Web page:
Arlie Felton-Taylor and David Claughton
A high flying drone with infrared cameras could be the latest high-tech tool to deal with the very costly problem in Australia.
Official estimates put the cost of feral pests like pigs, wild dogs, and rabbits at $1 billion each year in lost agricultural productivity.
The cost, calculated by the Invasive Animal Cooperative Research Centre, is a serious burden for landholders plus the Local, State, and Commonwealth Governments.
Now an Australian company, Ninox Robotics, is coming at the issue of pest control from another angle; the sky.
Managing Director, Marcus Ehrlich, said the company is trialling a suite of technology, using a military grade drone, across two states.
Mr Ehrlich said it is the first time anyone has been given this special clearance from the Civil Aviation Safety Authority to do these types of trials.
“We’ve got beyond visual line of site, which allows us to go a long way from our launch point or ground control station,” he said.
“We’ve got the ability to fly above the 400-foot altitude ceiling, about 500 metres, which allows us to cover some serious ground.
“We have the ability also to fly at night which is important with our thermal grade military camera.”
Mr Ehrlich explained it is that infrared camera which lets them locate pest animals by stealth.
“It allows the heat signature of invasive pests to stand out enormously from the ground.”
The drone itself has military grade capabilities and, as Mr Ehrlich described, is quite a big aircraft.
“It’s three metres in width with its wing-span, it’s 1.5 metres long and weighs about 10 kilograms.”
The Ninox Managing Director adds that he cannot disclose the price of the drone as it is commercial in confidence, but suffice to say it is a lot.
“It’s well into six figures,” Mr Ehrlich said
He said the fact the technology they have allows the vision to be viewed live is very important.
“The drone itself passes the vision in real-time to the ground control station, where we can see it on computers and where we can give what’s known as a mobile computer to farmers, which is a passive device where they can see what the drone is looking at in real time.”
Drones are currently criss-crossing a mixed cropping and cattle property near a town called Moonie in Southern Queensland and there are further trials scheduled for New South Wales.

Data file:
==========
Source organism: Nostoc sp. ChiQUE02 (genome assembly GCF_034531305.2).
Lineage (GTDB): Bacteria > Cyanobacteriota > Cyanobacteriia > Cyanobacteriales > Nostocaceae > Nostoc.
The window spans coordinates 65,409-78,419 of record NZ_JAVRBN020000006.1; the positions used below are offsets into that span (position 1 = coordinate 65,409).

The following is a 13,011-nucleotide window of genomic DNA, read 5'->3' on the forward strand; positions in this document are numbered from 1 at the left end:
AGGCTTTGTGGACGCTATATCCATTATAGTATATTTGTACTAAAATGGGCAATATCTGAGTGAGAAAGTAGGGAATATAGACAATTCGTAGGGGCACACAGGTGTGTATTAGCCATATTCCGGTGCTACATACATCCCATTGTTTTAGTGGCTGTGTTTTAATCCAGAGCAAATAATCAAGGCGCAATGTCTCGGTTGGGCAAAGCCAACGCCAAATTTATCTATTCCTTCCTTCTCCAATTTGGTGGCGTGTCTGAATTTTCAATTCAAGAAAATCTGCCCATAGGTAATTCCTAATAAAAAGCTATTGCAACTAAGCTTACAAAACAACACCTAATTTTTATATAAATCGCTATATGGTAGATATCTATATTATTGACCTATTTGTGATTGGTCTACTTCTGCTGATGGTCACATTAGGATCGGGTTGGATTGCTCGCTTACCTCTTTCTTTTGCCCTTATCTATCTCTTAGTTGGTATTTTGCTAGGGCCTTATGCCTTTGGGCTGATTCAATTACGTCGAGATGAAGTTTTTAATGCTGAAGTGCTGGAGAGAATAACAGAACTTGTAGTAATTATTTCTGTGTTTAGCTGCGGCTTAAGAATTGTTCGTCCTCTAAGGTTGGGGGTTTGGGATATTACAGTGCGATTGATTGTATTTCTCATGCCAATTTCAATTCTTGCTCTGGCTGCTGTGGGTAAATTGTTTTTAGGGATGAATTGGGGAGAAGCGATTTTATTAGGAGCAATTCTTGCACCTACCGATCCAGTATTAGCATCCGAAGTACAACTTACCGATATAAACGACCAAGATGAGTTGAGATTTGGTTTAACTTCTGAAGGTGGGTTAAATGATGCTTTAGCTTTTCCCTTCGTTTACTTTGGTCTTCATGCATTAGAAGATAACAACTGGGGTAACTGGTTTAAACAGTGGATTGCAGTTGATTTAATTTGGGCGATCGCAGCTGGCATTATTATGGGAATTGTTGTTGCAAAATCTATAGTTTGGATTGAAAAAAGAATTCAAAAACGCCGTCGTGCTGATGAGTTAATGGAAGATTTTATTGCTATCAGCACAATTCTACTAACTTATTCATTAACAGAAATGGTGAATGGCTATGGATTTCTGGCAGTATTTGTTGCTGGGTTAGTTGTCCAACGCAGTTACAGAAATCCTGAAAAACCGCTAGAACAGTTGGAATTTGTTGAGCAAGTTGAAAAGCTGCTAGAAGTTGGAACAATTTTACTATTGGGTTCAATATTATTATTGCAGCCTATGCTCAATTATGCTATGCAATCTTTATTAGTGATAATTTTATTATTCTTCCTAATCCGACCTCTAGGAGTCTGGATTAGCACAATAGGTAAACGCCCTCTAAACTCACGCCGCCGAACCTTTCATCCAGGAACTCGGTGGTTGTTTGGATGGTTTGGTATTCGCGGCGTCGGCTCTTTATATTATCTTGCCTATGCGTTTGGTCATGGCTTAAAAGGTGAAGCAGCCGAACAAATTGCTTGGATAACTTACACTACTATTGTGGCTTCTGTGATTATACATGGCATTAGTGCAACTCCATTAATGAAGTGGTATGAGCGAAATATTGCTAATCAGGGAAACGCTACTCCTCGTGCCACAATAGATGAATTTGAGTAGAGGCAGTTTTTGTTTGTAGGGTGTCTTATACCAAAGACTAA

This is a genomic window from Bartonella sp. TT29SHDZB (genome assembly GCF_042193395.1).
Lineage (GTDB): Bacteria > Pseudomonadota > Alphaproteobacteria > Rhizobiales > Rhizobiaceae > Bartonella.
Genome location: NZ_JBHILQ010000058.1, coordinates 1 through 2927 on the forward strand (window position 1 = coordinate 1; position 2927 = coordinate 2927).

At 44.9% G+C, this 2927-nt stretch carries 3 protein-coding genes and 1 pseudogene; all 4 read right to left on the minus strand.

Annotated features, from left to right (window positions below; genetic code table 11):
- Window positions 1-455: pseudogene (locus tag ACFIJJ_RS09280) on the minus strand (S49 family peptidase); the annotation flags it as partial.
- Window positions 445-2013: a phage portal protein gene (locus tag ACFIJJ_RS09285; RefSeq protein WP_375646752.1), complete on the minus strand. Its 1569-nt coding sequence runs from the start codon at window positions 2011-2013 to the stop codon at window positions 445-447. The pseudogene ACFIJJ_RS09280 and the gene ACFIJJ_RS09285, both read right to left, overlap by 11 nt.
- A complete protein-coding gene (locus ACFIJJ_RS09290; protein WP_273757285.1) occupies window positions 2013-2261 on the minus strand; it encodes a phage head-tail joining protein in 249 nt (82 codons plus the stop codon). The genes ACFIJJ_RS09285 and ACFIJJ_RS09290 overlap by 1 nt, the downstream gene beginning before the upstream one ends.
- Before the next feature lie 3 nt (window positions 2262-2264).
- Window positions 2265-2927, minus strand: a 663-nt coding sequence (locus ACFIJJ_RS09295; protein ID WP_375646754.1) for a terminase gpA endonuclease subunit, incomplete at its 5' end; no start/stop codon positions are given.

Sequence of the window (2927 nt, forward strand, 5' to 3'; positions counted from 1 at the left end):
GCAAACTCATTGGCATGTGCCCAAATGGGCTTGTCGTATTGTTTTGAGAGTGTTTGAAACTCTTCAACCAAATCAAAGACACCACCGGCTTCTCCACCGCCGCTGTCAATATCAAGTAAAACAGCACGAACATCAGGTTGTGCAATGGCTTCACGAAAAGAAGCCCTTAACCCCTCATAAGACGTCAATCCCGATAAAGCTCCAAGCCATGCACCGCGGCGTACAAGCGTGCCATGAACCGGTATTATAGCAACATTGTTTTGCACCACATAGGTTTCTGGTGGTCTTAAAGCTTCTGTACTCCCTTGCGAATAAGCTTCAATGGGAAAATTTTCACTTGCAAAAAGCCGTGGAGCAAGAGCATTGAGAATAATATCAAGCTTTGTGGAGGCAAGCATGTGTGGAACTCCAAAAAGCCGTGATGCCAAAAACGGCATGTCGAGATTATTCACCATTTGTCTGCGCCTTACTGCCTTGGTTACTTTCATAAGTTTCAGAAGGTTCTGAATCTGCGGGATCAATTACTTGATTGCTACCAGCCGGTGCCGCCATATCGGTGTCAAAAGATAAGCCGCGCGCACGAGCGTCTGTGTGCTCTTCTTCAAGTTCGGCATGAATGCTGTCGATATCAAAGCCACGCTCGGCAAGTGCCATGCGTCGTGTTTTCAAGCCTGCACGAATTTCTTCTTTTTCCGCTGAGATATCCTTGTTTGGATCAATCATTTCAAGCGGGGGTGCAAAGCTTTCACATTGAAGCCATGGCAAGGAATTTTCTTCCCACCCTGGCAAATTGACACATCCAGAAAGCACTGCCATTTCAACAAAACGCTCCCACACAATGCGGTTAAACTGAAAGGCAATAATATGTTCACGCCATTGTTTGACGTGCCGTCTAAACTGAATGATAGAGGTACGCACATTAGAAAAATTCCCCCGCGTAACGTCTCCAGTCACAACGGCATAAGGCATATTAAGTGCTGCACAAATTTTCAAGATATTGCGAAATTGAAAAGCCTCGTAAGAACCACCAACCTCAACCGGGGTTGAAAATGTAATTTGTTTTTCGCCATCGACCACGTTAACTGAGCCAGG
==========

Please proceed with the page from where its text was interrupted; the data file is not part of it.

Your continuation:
Near Moonie, feral pigs are an enormous problem, with local farmers already pooling funds together to pay for professional aerial shooters on almost a quarterly basis.
Warren Urquhart is part of one such group and said it is something they factor into their running costs.
“We get the chopper and do it cooperatively and share the cost and it has been working out about $600 to $800 (per landholder) each time, so we do that about four times a year.”
Mr Urquhart is hosting the drone trial at his place ‘Warrowa’, south west of Moonie, and said if the drone trials are successful it will give them another option.
“Once the drone locates them (pests) you could send in a team, a ground team perhaps and try and locate them and get them there, or if you did happen to have the helicopter about you could send the helicopter in and clean them up that way.”
So the question comes back to cost effectiveness, especially for landholders and while this is in the trial phase, Mr Ehrlich said he had some early indicative prices.
“We haven’t got our costs down exactly, but we think we’ll be relatively competitive with some of the other pest control measures that’ll be out there,” he said.
“We’re looking at about $3,000 to $3,500 per sortie, which is a four-hour flight and roughly works out as a bit less than a grand ($1,000) per hour.”
Mr Urqhart said it is something farmers in his area will be interested in looking at, particularly if they can continue their practice of sharing the cost amongst the district.
“You need scale to bring the price down per hectare, but I think we’ve got the answer to that,” he said.
“Our group acts cooperatively and if we just average and share the cost it keeps it well down per hectare.
“Everything helps and the technology is improving all the time and that’s just the nature of technology, how quickly things advance and when those opportunities come up you have to take on that technology and make it work for you, make it help you in your business.”